Toronto is working on its next city budget with the help of its citizens. City officials opened up part of the budget to public debate and input through a series of outreach initiatives designed to get people more involved in municipal activities. The city held public roundtables, posted an online survey and asked citizens to present proposals at City Hall.
Toronto Open Data also helped with the effort by posting data related to budget items through the open data portal. Final spending decisions will still reside with the city council, but officials hope that this will be the start of a more effective budget process. The city council aren’t the only officials using participatory budgeting, the Public Housing authority also uses the process to determine some of its capital spending.
Other cities worldwide use participatory budgeting to a greater extent, but the practice is somewhat new to western cities. The process can have positive effects for both citizens and municipal governments alike by showing public officials what the priorities of their citizens really are. As CivSource reported last year, public health non-profits are also asking citizens for their input on how city public health initiatives should be prioritized.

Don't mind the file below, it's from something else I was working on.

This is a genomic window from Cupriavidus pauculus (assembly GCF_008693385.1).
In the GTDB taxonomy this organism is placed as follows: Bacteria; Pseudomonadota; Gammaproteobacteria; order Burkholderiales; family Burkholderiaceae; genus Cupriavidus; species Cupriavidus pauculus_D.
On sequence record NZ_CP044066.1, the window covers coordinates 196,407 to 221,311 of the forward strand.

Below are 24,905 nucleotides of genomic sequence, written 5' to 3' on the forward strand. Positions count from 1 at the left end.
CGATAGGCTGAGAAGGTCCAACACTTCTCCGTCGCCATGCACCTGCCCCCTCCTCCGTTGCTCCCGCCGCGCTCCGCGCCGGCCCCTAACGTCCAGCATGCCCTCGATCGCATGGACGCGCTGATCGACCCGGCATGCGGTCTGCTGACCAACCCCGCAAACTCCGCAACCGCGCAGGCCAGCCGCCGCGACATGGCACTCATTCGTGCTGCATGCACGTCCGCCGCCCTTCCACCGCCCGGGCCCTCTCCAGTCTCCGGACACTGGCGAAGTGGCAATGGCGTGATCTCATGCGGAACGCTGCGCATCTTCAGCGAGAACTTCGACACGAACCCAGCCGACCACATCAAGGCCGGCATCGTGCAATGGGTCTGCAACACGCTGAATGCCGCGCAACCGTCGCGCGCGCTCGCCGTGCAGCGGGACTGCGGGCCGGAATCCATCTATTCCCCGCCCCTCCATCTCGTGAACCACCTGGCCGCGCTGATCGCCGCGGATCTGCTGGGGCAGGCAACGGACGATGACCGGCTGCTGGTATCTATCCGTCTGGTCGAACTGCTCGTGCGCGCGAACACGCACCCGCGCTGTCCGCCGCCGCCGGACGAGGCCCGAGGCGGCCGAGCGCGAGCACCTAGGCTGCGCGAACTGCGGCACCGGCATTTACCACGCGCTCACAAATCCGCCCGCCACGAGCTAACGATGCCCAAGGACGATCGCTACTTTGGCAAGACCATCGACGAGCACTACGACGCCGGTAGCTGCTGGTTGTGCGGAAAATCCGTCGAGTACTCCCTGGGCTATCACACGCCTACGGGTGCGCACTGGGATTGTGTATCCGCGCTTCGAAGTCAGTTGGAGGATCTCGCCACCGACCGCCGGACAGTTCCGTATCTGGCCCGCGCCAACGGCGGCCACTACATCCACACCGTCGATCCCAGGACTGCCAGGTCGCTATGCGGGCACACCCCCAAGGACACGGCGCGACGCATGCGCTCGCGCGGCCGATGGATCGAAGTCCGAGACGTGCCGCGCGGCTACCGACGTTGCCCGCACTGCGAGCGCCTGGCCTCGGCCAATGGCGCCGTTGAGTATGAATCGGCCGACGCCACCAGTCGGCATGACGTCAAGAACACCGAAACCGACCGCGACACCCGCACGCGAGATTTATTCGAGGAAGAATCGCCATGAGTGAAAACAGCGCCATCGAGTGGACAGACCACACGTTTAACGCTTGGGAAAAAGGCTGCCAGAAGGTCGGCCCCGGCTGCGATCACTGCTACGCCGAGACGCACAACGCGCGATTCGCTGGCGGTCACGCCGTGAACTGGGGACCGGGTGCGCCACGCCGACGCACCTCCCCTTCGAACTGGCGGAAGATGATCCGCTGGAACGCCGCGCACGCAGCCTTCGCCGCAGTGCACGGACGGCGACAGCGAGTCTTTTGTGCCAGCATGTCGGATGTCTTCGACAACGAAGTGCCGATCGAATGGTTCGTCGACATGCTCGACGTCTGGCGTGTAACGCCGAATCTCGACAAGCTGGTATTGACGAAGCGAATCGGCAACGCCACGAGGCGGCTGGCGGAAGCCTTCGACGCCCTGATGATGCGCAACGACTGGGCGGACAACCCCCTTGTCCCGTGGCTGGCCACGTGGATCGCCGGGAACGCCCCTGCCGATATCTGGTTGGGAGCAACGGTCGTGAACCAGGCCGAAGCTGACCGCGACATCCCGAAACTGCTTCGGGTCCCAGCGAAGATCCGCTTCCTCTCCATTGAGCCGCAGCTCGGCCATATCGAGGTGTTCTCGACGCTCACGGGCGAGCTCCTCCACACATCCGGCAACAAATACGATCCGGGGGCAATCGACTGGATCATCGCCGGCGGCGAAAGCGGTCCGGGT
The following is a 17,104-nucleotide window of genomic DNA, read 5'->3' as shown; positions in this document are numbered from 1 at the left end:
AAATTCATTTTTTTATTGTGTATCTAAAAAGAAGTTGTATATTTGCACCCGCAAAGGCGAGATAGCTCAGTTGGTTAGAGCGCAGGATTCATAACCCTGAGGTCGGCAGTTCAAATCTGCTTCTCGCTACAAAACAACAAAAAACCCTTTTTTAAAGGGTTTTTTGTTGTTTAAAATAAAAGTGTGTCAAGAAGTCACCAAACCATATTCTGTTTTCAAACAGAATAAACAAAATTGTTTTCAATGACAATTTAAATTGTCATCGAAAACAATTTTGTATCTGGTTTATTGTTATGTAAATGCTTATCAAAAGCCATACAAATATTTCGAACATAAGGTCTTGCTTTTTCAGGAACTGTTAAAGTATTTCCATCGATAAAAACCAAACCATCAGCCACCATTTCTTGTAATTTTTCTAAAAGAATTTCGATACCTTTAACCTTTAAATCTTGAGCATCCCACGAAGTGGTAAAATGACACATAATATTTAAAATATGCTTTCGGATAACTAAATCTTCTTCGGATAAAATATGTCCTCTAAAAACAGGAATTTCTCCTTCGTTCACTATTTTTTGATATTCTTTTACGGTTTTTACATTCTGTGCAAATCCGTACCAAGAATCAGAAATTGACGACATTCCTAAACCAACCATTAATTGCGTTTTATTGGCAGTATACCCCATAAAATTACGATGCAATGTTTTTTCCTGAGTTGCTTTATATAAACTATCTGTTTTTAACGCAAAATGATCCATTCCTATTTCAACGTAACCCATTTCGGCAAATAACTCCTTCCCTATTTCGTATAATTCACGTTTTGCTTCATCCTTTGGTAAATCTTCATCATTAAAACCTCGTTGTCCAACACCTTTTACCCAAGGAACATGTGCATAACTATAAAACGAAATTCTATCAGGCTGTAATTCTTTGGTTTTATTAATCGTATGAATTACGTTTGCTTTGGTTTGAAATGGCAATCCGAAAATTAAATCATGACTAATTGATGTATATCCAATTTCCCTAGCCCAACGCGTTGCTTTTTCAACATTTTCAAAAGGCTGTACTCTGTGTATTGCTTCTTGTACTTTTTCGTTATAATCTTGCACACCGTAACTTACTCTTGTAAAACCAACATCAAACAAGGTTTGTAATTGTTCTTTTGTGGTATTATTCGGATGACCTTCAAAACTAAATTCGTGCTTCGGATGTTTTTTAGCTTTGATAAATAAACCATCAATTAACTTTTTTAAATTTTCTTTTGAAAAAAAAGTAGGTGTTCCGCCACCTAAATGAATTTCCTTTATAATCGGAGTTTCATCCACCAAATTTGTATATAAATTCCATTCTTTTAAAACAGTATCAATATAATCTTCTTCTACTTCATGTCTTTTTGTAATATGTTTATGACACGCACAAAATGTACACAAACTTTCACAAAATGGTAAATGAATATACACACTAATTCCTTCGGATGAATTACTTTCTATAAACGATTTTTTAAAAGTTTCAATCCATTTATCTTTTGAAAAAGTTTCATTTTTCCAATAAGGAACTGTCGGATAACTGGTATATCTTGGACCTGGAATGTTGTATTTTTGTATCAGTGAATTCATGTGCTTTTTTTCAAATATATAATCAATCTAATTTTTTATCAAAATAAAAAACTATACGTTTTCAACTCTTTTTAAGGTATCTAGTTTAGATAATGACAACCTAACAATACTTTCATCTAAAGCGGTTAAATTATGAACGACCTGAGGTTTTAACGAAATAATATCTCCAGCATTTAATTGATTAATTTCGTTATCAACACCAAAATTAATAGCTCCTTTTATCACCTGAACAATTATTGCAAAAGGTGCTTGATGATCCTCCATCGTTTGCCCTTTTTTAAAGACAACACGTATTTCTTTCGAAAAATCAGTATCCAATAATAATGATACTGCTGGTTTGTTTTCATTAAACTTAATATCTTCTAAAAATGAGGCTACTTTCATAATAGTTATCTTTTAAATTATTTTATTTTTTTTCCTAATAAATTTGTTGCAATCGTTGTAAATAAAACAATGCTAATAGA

Participatory budgeting can also cut back on waste, fraud and abuse by being more inclusive and helping the public become more knowledgeable about the inner workings of their local government offices.
Few cities in the US use participatory budgeting, only New York and Chicago open up part of their budgets to citizens. However, California is considering ways to bring the process there. A North American non-profit called The Participatory Budgeting Project is also working to raise awareness on the issue by holding events in several cities throughout the US and Canada.